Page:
Probably more than typical, children, twins are taught to share at an early age—the requisite photos in identical outfits one example of a similarity most of them could do without.
San Marino’s Arthur and Mark Wicke no doubt fall into the same category, though one similarity that emerged a few months ago is more than welcome and admirable, as the sons of Karen and Bob Wicke were named captains of their college tennis (Arthur) and football (Mark) teams at the United States Coast Guard Academy for their senior years.
The 2016 graduates of San Marino High School already share another similarity as both have twice been named to their respective Academic All-Conference teams for the 11-member NEWMAC, the New England Women’s and Men’s Athletic Conference.
While at SMHS, Arthur Wicke was a two-time all-area doubles champion and twice won the CIF Division 2 championship. At the Coast Guard Academy, Arthur has played both singles and doubles and last year was selected to play in the International Tennis Association’s Northeast Regional Singles Tournament. He and his partner also won the Stonehill College Doubles Invitational, an honor that was followed by being named by his teammates as the the Bears’ captain for the 2019-20 school year.
“I was a little surprised about being named the only captain, but being the only senior on the team, I have the most experience both as a tennis player and cadet, so the decision made sense from that perspective,” said Arthur, who is majoring in Civil Engineering. “I am excited to be able to lead the team during my last year of competitive tennis.”
One person who is not surprised by Arthur’s captaincy is Melwin Pereira, Arthur’s coach at San Marino High School.
“Arthur is a very dedicated player and a hard worker,” said Pereira. “From the first day I met him when he was a freshman I saw good things about Arthur and that is the same today. I liked his enthusiasm and he is very passionate about the game. It is fun to watch him play. Arthur is and always has been a team player and I am not surprised at all that he is a captain.”
A Mechanical Engineering major (see, even twins can differ) Mark was a second team all-Rio Hondo League linebacker as a junior at SMHS before making the all-Rio Hondo League, all-Area and all-CIF squads as a senior when he was a captain and a member of the 2015 Titan squad that advanced to the State Small Schools championship game in Sacramento.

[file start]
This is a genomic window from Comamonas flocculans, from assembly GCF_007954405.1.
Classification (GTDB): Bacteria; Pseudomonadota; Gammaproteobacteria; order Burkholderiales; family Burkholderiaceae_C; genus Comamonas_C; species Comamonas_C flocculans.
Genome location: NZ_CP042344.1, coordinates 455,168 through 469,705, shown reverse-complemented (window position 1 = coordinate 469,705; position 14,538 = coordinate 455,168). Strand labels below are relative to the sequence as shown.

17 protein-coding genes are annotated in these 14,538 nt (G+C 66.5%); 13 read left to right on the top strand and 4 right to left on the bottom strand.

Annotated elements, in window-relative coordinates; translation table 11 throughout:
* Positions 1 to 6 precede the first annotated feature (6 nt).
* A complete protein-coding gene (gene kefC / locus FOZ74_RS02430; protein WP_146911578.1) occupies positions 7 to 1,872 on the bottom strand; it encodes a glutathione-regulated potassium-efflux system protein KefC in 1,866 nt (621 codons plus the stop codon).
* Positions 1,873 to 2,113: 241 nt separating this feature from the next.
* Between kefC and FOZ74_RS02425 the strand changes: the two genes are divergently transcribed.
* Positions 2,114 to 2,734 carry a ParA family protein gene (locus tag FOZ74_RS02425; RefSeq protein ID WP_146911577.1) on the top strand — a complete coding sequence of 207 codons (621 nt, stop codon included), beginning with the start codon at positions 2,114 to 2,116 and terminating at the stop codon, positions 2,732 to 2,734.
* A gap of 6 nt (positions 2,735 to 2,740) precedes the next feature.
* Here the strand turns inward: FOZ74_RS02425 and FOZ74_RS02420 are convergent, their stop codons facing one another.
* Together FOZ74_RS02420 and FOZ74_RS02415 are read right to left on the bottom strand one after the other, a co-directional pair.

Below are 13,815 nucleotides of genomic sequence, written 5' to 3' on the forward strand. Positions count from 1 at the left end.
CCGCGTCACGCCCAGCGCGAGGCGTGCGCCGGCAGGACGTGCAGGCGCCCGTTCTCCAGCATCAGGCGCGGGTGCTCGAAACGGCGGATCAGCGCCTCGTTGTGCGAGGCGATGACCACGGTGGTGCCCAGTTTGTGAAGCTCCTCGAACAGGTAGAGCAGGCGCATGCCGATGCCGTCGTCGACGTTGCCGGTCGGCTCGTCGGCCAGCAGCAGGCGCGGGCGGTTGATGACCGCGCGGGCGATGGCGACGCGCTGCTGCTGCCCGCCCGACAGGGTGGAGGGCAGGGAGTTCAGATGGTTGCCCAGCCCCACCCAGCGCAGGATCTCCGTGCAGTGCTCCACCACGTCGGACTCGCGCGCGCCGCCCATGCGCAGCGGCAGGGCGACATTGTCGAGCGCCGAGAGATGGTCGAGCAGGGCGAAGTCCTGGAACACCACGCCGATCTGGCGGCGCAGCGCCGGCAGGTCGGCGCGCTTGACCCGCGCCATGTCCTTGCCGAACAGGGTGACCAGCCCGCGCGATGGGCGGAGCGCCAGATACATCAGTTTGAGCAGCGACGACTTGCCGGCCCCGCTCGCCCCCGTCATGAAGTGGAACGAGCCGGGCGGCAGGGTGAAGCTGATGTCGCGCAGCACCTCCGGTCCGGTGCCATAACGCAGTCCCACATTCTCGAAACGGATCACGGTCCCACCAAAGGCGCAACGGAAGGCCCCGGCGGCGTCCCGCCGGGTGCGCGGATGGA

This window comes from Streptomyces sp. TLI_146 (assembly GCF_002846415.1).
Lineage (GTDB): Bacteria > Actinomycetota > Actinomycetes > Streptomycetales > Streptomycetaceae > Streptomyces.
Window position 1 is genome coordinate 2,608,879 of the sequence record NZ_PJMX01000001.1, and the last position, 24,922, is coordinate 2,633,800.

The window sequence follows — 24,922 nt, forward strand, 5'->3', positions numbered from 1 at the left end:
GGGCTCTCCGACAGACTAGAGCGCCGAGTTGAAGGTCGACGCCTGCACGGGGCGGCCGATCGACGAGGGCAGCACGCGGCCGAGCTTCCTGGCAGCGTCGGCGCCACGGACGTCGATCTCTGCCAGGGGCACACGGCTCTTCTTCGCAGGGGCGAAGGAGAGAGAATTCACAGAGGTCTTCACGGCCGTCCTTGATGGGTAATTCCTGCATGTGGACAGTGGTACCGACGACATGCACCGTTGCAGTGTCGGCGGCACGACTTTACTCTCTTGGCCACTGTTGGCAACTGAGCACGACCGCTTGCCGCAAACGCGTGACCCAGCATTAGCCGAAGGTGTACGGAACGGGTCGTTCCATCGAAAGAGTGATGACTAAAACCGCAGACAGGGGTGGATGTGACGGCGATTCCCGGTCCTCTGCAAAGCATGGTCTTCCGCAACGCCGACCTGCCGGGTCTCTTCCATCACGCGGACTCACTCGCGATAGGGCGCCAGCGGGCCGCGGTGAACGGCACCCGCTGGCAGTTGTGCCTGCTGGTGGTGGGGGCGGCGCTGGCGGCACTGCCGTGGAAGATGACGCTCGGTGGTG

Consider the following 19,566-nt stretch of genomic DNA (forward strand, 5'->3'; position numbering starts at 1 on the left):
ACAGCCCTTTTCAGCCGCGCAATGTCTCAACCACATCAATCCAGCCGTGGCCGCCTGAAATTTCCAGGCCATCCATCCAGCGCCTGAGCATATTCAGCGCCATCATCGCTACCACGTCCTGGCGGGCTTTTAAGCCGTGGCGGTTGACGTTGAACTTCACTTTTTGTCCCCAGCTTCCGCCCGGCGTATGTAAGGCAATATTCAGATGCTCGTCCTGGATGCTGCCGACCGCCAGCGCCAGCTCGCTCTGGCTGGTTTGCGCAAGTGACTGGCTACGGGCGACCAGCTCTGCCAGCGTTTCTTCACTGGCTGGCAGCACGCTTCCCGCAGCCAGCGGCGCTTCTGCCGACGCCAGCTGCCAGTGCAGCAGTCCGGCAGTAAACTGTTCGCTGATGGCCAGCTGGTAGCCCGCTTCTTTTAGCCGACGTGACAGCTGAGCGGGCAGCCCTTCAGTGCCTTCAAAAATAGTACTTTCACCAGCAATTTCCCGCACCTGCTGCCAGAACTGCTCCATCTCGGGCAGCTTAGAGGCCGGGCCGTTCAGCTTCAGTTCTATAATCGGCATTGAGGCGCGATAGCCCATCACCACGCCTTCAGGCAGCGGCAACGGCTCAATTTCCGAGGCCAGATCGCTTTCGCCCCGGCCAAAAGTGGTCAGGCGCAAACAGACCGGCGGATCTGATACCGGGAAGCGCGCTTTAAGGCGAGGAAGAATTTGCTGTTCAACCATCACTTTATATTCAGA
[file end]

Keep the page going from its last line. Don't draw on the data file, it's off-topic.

He has been a three-year starter at the Coast Guard Academy at strong safety and outside linebacker and will no doubt get plenty of playing time for the Bears this season.
“I am honored to have been voted as a captain by my teammates,” Mark Wicke said. “This team has so many people of high character, and I feel an obligation to do well on the faith and trust they’ve placed in me. I hope I can be a strong leader for our football team and a model for the core values of our academy.”
Former Titan head football Coach Mike Hobbie called Mark Wicke “a great leader.”
“Mark is a young man with a very serious approach to life who is strongly guided by his own principles,” Hobbie said. “Mark is admired by all those around him.”
Hobbie said he is “not at all surprised” that his former player was named a captain.
“Mark is an extremely hard worker,” Hobbie concluded. “He sets the example for what a coach wants and what a coach says and that is a very valuable attribute.”
A small clue to the Wickes’ success might have been revealed when the twins were named Prometheans by San Marino High School administrators, an honor given to few seniors shortly before graduation that acknowledges leadership.
Prometheus is known for stealing fire—then giving it to others—possibly the best prerequisite for a captain.